Poor energy supply is still a major obstacle for economic development in many emerging economies and developing countries. There is a direct link between poor energy supply and poverty. The International Energy Agency estimates that more than ten per cent (Source: pv magazine 2019) of the world’s population has no access to electricity. Off-grid power generation from renewable energy sources could solve this problem, especially in the rural regions of Africa that are not yet connected to the grid.
The business idea
Abdallah Khenissi says that he has a ‘pathological fixation’. He wants to supply Africans in rural regions that lack an energy infrastructure with cheap, decentralised solar power respectively solar thermal energy and to turn the desert green in the next step. He is currently attempting to achieve this first goal by building and using solar concentrators. These units use solar energy to generate high temperatures, which can then be used for a wide range of industrial and private purposes and processes. After all, heat – rather than electricity – is the most commonly used form of power. It is needed in food production for cooking, baking, drying, pasteurising and sterilising, and also in the textile industry for washing, bleaching and dyeing. And those are just two areas of many. Mr Khenissi plans to revegetate the desert by desalinating seawater, and solar concentrators would play a key role in this process, too.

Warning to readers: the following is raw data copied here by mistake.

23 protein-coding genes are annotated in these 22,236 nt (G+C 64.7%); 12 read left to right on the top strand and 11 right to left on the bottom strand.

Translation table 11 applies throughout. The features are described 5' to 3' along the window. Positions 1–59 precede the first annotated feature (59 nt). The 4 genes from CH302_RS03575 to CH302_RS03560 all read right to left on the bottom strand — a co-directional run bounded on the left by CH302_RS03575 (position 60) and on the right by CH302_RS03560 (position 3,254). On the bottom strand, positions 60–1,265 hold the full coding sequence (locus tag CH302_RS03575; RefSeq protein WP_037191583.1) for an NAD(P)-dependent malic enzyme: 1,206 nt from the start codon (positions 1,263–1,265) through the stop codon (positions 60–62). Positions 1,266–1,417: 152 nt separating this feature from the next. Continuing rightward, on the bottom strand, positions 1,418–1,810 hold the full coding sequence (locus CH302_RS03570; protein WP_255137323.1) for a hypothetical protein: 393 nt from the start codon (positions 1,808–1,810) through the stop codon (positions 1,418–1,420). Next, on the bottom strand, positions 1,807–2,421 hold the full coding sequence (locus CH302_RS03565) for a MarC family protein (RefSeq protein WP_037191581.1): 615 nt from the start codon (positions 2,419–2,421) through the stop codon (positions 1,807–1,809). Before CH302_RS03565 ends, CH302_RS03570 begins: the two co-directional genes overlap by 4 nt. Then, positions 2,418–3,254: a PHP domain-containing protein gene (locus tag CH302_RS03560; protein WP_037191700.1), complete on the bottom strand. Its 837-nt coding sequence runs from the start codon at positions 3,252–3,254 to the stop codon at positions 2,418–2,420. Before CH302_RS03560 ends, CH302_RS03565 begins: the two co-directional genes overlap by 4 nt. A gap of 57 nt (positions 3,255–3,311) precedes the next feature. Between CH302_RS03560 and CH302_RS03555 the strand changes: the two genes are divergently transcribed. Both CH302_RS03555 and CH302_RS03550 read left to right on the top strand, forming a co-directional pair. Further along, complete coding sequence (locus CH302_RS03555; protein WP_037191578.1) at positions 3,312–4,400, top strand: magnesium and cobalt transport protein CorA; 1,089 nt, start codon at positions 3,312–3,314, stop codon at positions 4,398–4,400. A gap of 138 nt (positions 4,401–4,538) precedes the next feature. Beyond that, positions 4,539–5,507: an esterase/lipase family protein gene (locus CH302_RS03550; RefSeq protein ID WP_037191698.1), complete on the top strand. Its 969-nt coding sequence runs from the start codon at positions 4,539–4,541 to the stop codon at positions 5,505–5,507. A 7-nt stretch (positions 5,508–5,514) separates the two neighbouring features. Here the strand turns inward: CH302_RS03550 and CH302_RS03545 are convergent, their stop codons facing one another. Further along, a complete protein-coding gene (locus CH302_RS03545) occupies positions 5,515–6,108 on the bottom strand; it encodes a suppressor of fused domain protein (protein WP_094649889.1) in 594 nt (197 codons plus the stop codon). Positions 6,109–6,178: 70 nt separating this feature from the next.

The 36-year-old is convinced that the solar concentrator manufactured by his company, Water, Energy and Environment, will establish itself on the market in the long term. Solar thermal energy is regarded as the most environmentally friendly renewable energy source and it can be stored cheaply and in huge quantities. This is a major bonus, especially in the age of climate change. Hassan Dhahmen from the Association l’Oasis des Sciences has already tested Khenissi’s solar concentrators and has rented them for events. He says: ‘These solar concentrators can save the population a great deal of work in the future, because they mean you no longer have to go to the trouble of organising and carrying heavy gas cylinders, which have been the most important energy source up to now. The fact that the concentrators are produced in Tunisia and not abroad makes us proud, and it’s another good reason to use them.’